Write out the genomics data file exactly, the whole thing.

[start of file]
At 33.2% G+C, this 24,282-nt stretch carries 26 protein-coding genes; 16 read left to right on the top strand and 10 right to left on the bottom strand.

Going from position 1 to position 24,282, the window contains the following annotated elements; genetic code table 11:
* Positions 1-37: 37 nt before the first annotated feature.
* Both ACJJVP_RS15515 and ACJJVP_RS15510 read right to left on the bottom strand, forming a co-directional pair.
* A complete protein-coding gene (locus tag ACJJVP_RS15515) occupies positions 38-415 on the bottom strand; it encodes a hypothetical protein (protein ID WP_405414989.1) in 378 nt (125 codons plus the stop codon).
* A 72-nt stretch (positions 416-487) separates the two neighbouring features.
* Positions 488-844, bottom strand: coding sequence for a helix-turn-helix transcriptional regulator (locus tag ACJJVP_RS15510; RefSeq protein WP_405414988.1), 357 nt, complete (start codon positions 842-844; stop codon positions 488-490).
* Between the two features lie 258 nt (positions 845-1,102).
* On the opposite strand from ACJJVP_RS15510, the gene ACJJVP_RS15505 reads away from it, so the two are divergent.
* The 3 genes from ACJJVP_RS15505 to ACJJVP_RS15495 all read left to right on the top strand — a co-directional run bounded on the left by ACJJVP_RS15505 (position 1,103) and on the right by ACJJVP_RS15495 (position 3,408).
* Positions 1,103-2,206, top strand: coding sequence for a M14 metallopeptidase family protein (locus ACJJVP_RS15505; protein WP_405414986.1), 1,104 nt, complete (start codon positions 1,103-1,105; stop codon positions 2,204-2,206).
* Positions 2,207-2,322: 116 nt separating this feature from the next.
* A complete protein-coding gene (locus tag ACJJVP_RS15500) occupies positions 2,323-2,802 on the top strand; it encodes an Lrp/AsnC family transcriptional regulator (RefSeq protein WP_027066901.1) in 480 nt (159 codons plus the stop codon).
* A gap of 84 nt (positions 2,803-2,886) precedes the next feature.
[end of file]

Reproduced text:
At 33.2% G+C, this 24,282-nt stretch carries 26 protein-coding genes; 16 read left to right on the top strand and 10 right to left on the bottom strand.

Going from position 1 to position 24,282, the window contains the following annotated elements; genetic code table 11:
* Positions 1-37: 37 nt before the first annotated feature.
* Both ACJJVP_RS15515 and ACJJVP_RS15510 read right to left on the bottom strand, forming a co-directional pair.
* A complete protein-coding gene (locus tag ACJJVP_RS15515) occupies positions 38-415 on the bottom strand; it encodes a hypothetical protein (protein ID WP_405414989.1) in 378 nt (125 codons plus the stop codon).
* A 72-nt stretch (positions 416-487) separates the two neighbouring features.
* Positions 488-844, bottom strand: coding sequence for a helix-turn-helix transcriptional regulator (locus tag ACJJVP_RS15510; RefSeq protein WP_405414988.1), 357 nt, complete (start codon positions 842-844; stop codon positions 488-490).
* Between the two features lie 258 nt (positions 845-1,102).
* On the opposite strand from ACJJVP_RS15510, the gene ACJJVP_RS15505 reads away from it, so the two are divergent.
* The 3 genes from ACJJVP_RS15505 to ACJJVP_RS15495 all read left to right on the top strand — a co-directional run bounded on the left by ACJJVP_RS15505 (position 1,103) and on the right by ACJJVP_RS15495 (position 3,408).
* Positions 1,103-2,206, top strand: coding sequence for a M14 metallopeptidase family protein (locus ACJJVP_RS15505; protein WP_405414986.1), 1,104 nt, complete (start codon positions 1,103-1,105; stop codon positions 2,204-2,206).
* Positions 2,207-2,322: 116 nt separating this feature from the next.
* A complete protein-coding gene (locus tag ACJJVP_RS15500) occupies positions 2,323-2,802 on the top strand; it encodes an Lrp/AsnC family transcriptional regulator (RefSeq protein WP_027066901.1) in 480 nt (159 codons plus the stop codon).
* A gap of 84 nt (positions 2,803-2,886) precedes the next feature.